Let’s begin with a thought, how many people in today’s society succumb to hoarding tendencies? Plenty of us, myself included. There’s even reality television shows about extreme hoarders. Take hoarding to a royal scale and prepare yourself to be blown away.
The Victoria and Albert Museum, fondly known as the “V&A” to locals, puts to shame any television hoarder. 12 acres, 6 floors, over 4.5 million objects. The museum was created after the Great Exhibition burned down post-Decorative Arts Movement in the 19th century.
This museum reminded me of a labyrinth of art. Anything from biblical tapestries, to Italian fashion, to wedding dresses, to sculptures….the list goes on and on. But the jewels. OH. THOSE. JEWELS. (Hint hint, future husband wherever you are) Forget the Hope Diamond or Tiffany’s. I took in views of crowns from the Babylonian era, ancient Egypt, Caesar’s time. It was incredible, and of course, no pictures allowed in the jewel section due to security.
Ancient sculptures filled the halls, beds from royal kings so old there aren’t even pictures of them anymore. The collection was overwhelming, and I probably didn’t even glimpse half of it after three hours.
After the V&A, our group separated for the afternoon and I headed across the street to the Natural History Museum. Going back to my younger years, I played with every interactive exhibit I could get my hands on. My favorite was the earthquake demonstration. I stood in a set that reminded me of a grocery store in Japan. Shelves piled high with canned goods and food. All of the sudden, earthquake! The rumbling and small vibrations from the floor didn’t seem bad, butI didn’t realize this was just the beginning. The actual earthquake made me lose my balance and grab onto the nearest rail for safety. Jolting around violently, I held the rail tightly as food on the shelves slid everywhere, glass jars “breaking” as they fell onto the “floor” (it was a suspended pulley system for the demo exhibit), and I could hear screams coming from the people in the streets (off set). I’ve personally never experienced an earthquake, so this experience enlightened me about the sheer terror Earth’s natural disasters can cause.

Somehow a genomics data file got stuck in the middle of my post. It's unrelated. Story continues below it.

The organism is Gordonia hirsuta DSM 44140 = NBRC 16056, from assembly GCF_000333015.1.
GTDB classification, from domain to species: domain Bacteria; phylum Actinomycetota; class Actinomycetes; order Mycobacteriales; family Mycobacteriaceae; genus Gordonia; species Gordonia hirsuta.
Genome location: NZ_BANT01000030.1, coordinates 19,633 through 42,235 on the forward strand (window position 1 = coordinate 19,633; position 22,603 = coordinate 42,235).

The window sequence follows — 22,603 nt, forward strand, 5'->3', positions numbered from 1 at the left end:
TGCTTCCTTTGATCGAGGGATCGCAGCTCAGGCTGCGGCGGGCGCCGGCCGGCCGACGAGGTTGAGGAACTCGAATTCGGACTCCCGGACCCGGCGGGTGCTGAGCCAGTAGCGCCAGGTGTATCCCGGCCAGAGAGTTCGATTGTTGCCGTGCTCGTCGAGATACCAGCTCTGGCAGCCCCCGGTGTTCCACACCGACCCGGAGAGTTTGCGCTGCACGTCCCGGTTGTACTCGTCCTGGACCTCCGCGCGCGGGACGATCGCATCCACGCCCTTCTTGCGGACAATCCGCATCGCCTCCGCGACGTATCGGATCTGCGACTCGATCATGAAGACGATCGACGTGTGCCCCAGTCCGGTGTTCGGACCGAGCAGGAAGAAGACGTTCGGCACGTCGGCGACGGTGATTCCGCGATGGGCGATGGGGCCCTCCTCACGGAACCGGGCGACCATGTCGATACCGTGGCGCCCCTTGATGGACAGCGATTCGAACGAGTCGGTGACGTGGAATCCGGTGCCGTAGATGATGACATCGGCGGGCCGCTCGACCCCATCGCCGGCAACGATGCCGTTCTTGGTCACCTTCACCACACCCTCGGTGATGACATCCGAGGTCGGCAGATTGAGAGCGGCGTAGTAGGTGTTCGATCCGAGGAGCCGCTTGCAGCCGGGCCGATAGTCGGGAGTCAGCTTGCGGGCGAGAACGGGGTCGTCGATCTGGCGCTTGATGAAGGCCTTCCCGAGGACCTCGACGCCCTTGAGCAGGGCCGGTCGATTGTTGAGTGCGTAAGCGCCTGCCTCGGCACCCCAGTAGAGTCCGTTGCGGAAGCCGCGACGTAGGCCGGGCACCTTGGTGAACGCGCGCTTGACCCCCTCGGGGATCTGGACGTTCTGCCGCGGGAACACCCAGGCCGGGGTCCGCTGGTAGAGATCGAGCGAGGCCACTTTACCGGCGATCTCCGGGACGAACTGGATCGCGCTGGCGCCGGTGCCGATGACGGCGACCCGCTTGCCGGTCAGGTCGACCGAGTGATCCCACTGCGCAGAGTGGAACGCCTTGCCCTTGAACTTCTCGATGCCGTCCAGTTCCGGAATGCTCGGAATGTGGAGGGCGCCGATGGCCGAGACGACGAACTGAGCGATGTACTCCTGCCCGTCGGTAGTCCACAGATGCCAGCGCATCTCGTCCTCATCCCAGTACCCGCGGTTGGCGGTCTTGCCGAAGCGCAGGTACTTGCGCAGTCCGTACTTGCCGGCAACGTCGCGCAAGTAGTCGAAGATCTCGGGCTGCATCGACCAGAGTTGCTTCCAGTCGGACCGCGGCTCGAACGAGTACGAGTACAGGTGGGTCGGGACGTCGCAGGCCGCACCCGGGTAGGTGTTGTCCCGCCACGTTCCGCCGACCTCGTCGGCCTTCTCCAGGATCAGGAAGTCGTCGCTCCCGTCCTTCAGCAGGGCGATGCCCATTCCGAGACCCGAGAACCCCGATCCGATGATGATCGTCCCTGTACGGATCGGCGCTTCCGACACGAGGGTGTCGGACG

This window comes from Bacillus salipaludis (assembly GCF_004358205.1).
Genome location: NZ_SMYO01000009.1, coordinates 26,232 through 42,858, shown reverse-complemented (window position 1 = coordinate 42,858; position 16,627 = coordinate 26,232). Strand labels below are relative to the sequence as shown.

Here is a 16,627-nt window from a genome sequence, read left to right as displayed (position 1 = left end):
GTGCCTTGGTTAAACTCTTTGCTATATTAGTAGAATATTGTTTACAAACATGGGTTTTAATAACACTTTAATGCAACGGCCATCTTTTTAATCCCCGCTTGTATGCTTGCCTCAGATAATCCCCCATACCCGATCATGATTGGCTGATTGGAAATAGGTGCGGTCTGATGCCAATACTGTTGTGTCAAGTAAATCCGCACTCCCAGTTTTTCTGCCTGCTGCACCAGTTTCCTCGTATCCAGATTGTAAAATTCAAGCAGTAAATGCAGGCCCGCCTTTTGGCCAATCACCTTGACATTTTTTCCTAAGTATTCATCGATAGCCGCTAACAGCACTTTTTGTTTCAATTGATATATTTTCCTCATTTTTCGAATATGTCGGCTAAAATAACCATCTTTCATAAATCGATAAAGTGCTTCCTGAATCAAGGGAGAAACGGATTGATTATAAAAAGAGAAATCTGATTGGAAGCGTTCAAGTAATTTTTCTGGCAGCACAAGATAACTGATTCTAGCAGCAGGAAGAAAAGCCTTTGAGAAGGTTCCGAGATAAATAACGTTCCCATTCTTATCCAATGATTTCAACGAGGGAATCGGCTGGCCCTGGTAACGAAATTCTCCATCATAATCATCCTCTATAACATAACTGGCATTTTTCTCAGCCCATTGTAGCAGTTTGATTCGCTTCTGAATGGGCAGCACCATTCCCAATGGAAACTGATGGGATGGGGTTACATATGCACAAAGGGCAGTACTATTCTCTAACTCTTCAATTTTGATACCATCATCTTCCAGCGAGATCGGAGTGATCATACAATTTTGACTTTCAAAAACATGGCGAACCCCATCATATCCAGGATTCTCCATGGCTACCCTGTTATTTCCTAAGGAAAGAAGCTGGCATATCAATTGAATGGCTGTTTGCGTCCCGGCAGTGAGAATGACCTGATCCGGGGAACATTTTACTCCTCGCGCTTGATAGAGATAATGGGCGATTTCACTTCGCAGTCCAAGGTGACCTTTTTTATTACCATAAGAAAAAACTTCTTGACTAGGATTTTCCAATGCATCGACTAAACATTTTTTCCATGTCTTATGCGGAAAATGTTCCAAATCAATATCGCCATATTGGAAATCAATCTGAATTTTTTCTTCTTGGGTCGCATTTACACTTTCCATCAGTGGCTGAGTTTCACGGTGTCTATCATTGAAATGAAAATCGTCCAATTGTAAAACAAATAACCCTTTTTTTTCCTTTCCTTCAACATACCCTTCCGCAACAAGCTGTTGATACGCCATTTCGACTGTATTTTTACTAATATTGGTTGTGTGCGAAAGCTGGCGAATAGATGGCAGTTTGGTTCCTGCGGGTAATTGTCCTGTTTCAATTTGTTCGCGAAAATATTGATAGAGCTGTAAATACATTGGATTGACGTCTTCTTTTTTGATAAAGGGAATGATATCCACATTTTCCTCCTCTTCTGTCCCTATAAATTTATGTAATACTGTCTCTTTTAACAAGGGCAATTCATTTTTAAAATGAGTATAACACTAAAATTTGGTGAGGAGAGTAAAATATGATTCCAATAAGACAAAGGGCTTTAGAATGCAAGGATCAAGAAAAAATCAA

Tagging along the earthquake exhibit was the tsunami education section. I watched footage from the Indonesian tsunami of 2004, which I remember seeing on the news. To have only 4 minutes from earthquake onset to tsunami arrival would be so terrifying to me, I would panic and not know what to do. The first wave was over 10 feet high, traveling so fast that poor people with no emergency information access didn’t stand a chance and were swept away. The power of the water astounded me as I watched cars, houses, people and anything else in its path be pushed aside as if it were a feather.
Beyond the geological sections, more jewels (yay) and life science exhibits fascinated me. Thousands of animal collections were on display, an entire floor devoted to the human body, with organs and different parts preserved in formaldehyde, and the “Darwin Experience,” which was outside and included an enormous butterfly cage.